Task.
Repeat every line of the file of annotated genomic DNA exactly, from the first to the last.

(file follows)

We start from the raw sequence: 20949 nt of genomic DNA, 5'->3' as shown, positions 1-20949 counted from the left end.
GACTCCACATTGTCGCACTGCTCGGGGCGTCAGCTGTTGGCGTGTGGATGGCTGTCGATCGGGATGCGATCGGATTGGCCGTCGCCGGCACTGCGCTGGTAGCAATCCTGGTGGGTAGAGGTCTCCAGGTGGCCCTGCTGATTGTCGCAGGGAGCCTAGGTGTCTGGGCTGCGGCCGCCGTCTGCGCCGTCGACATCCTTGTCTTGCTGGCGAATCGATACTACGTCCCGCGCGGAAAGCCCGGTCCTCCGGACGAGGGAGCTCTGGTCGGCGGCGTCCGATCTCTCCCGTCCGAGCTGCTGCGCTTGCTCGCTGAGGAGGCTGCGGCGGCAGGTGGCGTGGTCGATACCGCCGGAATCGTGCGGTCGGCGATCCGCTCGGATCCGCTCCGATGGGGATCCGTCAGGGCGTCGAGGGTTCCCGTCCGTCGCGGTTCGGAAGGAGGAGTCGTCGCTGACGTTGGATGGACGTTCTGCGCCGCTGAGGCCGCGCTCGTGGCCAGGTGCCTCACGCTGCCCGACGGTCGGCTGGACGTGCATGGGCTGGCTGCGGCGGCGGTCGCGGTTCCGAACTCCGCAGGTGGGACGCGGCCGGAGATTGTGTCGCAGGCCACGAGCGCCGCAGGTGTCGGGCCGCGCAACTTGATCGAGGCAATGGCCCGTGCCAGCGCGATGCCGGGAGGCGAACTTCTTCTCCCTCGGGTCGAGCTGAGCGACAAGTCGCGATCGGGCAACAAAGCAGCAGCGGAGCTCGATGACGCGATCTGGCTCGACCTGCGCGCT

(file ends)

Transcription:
We start from the raw sequence: 20949 nt of genomic DNA, 5'->3' as shown, positions 1-20949 counted from the left end.
GACTCCACATTGTCGCACTGCTCGGGGCGTCAGCTGTTGGCGTGTGGATGGCTGTCGATCGGGATGCGATCGGATTGGCCGTCGCCGGCACTGCGCTGGTAGCAATCCTGGTGGGTAGAGGTCTCCAGGTGGCCCTGCTGATTGTCGCAGGGAGCCTAGGTGTCTGGGCTGCGGCCGCCGTCTGCGCCGTCGACATCCTTGTCTTGCTGGCGAATCGATACTACGTCCCGCGCGGAAAGCCCGGTCCTCCGGACGAGGGAGCTCTGGTCGGCGGCGTCCGATCTCTCCCGTCCGAGCTGCTGCGCTTGCTCGCTGAGGAGGCTGCGGCGGCAGGTGGCGTGGTCGATACCGCCGGAATCGTGCGGTCGGCGATCCGCTCGGATCCGCTCCGATGGGGATCCGTCAGGGCGTCGAGGGTTCCCGTCCGTCGCGGTTCGGAAGGAGGAGTCGTCGCTGACGTTGGATGGACGTTCTGCGCCGCTGAGGCCGCGCTCGTGGCCAGGTGCCTCACGCTGCCCGACGGTCGGCTGGACGTGCATGGGCTGGCTGCGGCGGCGGTCGCGGTTCCGAACTCCGCAGGTGGGACGCGGCCGGAGATTGTGTCGCAGGCCACGAGCGCCGCAGGTGTCGGGCCGCGCAACTTGATCGAGGCAATGGCCCGTGCCAGCGCGATGCCGGGAGGCGAACTTCTTCTCCCTCGGGTCGAGCTGAGCGACAAGTCGCGATCGGGCAACAAAGCAGCAGCGGAGCTCGATGACGCGATCTGGCTCGACCTGCGCGCT